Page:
by Paul Peck, Buffalo Sports Page
There maybe a royal wedding coming up. But starting Tuesday night in Cheektowaga, the coronation of Buffalo’s best bowler began with 128 men & women fighting for the crown.
The 55th George Obenauer Masters Tournament began it’s six day run at Airport Lanes. At the end, only one bowler will remain from the grueling test of skill, stamina and focus. That bowler will have the right to call himself Buffalo’s best.
The Obenauer Masters dates back to the days when the sport was the King of Buffalo. When it started in 1964, there was nearly a bowling center on every corner and nearly every person in town bowled. The tournament is named for George Obenauer, a former president of the Buffalo Bowling Assocation. Even though the sport has become less popular over those 54 years, the Obenauer has remained mystical to that rabid and bigger-than-you-might-think bowling community.
“It started so long ago, and it’s just been the main tournament for all the better bowlers in the area,” says Bill Palumbo, the association manager of the Greater Buffalo United State Bowling Congress Association, and the man who runs the Obenauer. “They know they’re going to bowl on a tough shot, they know they’re going to bowl against the best in the area.”
A Masters Degree in Buffalo Bowling
There are a number of reasons why the Obenauer is so hard, and such a big test of the area’s top bowlers. The competition is fierce. Every year, the field contains all of the top bowlers in Buffalo. That includes current and former professional bowlers. The list of Obenauer champions is a who’s who of local bowlers. Tom Baker, Jack Jurek, Dick Ciprich, Nin Angelo, Liz Johnson, Ryan Ciminelli and Brad Angelo have all worn the crown.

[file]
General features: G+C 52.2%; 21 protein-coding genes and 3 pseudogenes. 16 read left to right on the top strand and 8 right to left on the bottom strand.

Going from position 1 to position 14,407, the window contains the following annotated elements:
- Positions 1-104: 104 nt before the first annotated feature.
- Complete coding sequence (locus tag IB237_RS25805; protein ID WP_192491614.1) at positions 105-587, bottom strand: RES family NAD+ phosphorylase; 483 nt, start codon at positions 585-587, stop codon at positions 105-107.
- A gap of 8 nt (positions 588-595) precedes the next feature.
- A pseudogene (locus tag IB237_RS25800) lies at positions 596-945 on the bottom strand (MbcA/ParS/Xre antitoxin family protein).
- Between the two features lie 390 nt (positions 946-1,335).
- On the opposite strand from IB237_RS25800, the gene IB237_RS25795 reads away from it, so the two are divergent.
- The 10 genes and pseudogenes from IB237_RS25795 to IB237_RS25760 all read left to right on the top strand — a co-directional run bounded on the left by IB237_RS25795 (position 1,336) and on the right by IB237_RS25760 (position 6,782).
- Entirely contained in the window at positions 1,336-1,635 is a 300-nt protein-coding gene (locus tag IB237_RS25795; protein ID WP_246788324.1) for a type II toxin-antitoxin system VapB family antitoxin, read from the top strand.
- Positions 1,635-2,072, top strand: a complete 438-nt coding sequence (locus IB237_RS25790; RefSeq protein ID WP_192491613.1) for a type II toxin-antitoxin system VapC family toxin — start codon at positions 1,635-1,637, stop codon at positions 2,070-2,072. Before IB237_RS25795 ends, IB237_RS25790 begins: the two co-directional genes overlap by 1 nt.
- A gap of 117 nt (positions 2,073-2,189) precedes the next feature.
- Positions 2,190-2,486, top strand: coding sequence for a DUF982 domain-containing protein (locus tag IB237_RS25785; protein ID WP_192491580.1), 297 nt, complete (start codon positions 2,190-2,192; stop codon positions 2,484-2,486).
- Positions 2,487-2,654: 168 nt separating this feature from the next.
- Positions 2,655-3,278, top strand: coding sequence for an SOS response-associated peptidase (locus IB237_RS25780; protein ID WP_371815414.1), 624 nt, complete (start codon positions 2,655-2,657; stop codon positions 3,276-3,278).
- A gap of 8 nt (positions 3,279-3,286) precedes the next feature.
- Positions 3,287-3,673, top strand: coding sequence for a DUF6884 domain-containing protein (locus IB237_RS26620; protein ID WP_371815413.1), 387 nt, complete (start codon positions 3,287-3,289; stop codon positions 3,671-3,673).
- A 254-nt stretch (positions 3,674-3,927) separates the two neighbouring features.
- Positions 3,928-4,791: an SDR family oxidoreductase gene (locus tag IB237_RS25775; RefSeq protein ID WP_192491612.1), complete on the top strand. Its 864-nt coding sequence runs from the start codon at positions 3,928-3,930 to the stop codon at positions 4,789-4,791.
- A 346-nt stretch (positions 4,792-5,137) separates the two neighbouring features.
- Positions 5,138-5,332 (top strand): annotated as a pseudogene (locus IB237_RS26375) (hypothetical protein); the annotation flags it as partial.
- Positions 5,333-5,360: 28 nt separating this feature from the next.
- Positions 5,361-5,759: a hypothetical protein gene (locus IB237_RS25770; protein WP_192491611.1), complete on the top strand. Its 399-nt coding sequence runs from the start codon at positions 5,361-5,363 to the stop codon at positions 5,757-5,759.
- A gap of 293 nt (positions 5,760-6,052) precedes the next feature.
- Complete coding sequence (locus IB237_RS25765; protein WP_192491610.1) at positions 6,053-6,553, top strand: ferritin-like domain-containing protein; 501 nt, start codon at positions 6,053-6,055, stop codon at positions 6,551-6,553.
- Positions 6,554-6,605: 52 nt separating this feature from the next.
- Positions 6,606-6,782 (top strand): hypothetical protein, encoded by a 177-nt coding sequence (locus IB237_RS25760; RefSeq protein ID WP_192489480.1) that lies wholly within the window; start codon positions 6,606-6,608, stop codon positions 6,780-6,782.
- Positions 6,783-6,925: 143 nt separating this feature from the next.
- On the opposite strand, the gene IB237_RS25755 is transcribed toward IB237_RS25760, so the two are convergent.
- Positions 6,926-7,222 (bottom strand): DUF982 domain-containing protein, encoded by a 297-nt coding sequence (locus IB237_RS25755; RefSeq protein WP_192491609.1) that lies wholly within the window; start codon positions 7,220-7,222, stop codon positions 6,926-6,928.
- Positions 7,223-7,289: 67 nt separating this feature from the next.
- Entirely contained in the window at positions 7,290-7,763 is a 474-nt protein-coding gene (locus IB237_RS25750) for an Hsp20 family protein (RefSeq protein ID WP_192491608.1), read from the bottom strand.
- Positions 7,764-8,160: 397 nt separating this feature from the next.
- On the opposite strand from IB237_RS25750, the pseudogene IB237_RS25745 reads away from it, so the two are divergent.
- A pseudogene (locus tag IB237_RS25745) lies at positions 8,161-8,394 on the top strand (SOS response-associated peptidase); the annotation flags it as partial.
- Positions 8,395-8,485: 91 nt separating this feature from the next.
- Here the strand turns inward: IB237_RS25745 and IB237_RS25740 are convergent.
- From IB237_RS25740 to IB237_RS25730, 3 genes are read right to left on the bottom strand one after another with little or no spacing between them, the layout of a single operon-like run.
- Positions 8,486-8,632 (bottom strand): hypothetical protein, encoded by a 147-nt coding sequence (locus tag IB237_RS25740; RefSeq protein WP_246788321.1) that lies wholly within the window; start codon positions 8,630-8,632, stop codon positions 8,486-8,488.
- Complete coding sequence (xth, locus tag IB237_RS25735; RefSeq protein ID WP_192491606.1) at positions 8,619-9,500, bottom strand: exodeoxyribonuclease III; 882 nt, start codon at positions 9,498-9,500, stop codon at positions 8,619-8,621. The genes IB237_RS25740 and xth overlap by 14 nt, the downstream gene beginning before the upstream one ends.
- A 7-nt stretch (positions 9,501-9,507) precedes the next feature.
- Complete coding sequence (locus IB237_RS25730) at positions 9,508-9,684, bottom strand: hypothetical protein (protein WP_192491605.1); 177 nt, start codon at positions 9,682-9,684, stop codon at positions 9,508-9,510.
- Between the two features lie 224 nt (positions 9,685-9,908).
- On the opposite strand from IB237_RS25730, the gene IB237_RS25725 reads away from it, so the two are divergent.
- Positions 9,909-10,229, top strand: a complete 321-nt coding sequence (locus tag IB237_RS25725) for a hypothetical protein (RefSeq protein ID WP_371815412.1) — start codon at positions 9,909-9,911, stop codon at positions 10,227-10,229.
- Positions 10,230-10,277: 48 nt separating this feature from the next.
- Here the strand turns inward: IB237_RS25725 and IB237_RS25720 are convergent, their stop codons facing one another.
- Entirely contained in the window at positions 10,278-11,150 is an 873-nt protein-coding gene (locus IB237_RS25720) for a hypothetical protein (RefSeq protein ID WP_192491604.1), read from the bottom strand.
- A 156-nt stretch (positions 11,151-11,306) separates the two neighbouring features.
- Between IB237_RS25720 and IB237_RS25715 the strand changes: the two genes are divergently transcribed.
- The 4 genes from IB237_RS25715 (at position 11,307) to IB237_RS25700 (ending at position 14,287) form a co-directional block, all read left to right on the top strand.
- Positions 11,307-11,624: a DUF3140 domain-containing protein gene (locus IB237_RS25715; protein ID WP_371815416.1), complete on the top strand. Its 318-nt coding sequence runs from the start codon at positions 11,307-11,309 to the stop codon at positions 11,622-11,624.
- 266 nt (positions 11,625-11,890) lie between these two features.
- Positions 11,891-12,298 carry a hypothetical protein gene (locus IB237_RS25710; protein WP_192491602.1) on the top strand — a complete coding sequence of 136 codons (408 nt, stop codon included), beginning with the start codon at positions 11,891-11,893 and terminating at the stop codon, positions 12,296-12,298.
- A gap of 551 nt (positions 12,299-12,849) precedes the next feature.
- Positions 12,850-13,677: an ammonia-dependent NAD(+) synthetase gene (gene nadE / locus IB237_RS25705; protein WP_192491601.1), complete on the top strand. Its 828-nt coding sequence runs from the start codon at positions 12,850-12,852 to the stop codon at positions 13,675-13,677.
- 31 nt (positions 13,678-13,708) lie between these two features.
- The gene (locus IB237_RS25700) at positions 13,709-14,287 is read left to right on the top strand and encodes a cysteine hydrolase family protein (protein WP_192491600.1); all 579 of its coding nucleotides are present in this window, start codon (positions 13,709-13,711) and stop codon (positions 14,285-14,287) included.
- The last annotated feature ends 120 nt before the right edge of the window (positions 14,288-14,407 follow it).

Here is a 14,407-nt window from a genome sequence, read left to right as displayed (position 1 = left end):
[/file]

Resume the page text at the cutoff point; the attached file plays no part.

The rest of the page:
Buffalo bowling Hall of Famer Mike Zarcone won the Masters in 2014.
“There’s a lot of great bowlers in this town. You see the people who have won it. There’s a lot of great bowlers who haven’t won it. That’s why it’s a privilege to win this,” says Zarcone.
Second, it’s grueling test demands the best out of the champion over those six days. The winner will have bowled at least 20 games and up to 30 games. To win, you can only lose one match. Sometimes the winner doesn’t lose at all.
“Eight games of qualifying, then you got three game matches. It’s a double elimination tournament. It’s fun. Once you get in that loser’s bracket, it’s a tough way out,” says Zarcone.
Wearing the Crown
The bowling community in Buffalo is close. Most of the top players bowl against each other in leagues across town. A weekly travel league brings those top bowlers together all over the area. Many of the top bowlers team up to enter local and regional competitions.
That just breeds a new level of respect, and competition. When the Obenauer comes around every May, friends become rivals when the biggest title in town is on the line.
No one knows that better than Palumbo, who’s been a part of the Masters since he was a kid and his father Ben ran the tournament.
“That’s just the biggest feather in their cap to win this tournament,” says Palumbo, “I would bet you that the bowlers would give up all their titles to win the Obenauer. City titles, a lot of things to just win one Masters.”
The 55th Obenauer Masters continues through Sunday at Airport Lanes in Cheektowaga. The finals will be held Sunday afternoon. Visit the GBUSBC website for the latest results.